10. Grey Worm's lack of emotion went by the wayside when Missandei came into his life. Watch his conduct at the Battle Of Winterfell...watch his expressions and his hesitations. That is a man for whom life now means something, who values more than just his position. To find it...and then have it taken from him...brought him full circle to humanity.
  11. That USA Today review? They haven't been watching the show. Just one of many stupid observations... 'In a far more flagrant breach of character than Dany's rushed madness, Grey Worm, the most restrained man in Essos or Westeros, kills unarmed men in a rage.' He may have been restrained, but that was before his entire world was stolen from him. As an Unsullied, he was previously an automatom but was given freedom by Dany and a reason to live by Missandei. He and Missandei have already concluded that there is nothing for them in Westeros, that they are viewed with distrust and hatred, and that they are going to leave. Kings Landing is where his life died, the soldiers of no consequence to him other than they serve the woman who slaughtered his love in cold blood. These characters are not supposed to be paragons of virtue...that's not GoT and never has been...so why are 'reviewers' shocked when they act on base instincts?
  12. I think there's disappointment with this episode (and this season) either because (a) it wasn't what the viewers wanted or (b) it's not what they imagined Martin would do. I can understand both, but I think it should be judged on its own internal consistency and in that regard, it 90% of the time works.
  13. Jamie's 'redemption' was never that. Even in episode 2 of this season, when stood before the Starks and Dany, he states that 'he would do it all again'. He 'fought for the living' because the living included him, Cersei and Tyrion. His whole world, however, always revolved around Cersei. He knew he was going to his death, but that's how he'd lived his life...at her side.
  14. This. And I would add a few things... She had been told season after season that the people of Westeros were awaiting her return, that in secret, they were praying for the salvation that she would deliver. The reality was very different and she finds herself a stranger in a strange land with an ever-dwindling company of supporters. She also agreed to fight Jon's war and consequently lost half of her Dothraki and Unsullied. She lost two dragons, the closest thing she had to a friend, and the man that she loved. For somebody already touched by madness, and with the word's of the Man King in her ears...'burn them all'...I thought her unfettered brutality realistic. As for Jamie and Cersei, I actually found their ending entirely satisfying and completely appropriate. To have them killed by Arya/Jon/the Hound/Bronn/whoever would have been pandering to the fan-base. To actually have their world (literally) coming down around their ears, with them the only two left in that world, was in keeping with what they had always meant to each other since the very first episode. It was in fact lovely that Jamie starts the whole thing rolling by throwing somebody off a tower for Cersei...and then they both die beneath towers that crash down on them. However, I do bemoan the early truncation of so many sub-plots...this really did need to be a ten episode series.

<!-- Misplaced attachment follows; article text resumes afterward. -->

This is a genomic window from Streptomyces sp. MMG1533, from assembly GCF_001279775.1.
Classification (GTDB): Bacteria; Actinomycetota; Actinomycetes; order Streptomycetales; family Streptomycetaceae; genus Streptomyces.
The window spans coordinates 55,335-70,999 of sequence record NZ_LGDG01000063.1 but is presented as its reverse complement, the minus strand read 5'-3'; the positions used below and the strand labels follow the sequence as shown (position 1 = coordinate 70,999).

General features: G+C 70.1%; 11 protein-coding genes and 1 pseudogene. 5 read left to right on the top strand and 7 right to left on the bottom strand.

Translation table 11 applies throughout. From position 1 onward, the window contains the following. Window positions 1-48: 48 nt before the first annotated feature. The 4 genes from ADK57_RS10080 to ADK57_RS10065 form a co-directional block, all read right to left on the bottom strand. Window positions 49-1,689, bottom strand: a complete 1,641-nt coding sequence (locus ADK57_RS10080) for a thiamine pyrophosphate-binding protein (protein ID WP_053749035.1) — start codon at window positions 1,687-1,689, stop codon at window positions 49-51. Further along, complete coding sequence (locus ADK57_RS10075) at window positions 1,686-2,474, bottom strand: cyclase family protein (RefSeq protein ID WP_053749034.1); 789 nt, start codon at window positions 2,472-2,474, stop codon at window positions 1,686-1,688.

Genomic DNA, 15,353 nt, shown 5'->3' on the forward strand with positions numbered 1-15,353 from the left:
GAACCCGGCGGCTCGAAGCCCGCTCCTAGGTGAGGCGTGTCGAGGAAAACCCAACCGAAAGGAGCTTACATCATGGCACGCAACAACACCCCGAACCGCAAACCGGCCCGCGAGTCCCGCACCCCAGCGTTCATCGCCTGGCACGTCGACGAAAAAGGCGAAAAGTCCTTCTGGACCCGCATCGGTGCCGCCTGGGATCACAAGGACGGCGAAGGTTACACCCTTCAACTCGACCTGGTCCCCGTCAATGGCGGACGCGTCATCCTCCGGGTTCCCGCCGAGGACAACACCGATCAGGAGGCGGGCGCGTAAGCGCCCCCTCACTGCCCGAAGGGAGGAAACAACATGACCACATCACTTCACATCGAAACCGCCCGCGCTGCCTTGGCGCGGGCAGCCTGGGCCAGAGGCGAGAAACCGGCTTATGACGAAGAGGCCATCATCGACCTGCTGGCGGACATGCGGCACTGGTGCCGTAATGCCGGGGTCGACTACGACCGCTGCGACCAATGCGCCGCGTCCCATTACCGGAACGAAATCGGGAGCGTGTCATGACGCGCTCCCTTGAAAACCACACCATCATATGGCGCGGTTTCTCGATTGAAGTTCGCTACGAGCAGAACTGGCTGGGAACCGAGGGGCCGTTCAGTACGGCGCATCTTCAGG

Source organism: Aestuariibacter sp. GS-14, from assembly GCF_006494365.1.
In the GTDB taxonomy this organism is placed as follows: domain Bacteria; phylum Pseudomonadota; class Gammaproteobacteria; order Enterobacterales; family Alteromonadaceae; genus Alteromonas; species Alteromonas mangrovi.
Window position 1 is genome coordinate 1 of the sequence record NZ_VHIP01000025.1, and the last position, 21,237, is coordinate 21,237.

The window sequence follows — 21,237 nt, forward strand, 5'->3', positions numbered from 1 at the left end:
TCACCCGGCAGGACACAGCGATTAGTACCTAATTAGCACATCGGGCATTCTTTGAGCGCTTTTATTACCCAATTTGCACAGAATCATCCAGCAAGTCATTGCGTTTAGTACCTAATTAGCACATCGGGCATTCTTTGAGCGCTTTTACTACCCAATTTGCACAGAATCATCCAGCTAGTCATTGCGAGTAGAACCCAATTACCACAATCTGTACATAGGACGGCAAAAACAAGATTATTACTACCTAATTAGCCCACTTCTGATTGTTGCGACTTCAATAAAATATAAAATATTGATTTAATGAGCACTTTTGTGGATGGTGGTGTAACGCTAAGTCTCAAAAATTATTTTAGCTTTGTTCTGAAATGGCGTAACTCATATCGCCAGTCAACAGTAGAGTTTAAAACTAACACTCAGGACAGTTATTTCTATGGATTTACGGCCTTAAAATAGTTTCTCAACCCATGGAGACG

15. It's how simplistic it would be that tells me there's more. I'm sure the siege of Kings Landing would be magnificent, but there's got to be huge twists and turns to make it a satisfying ending.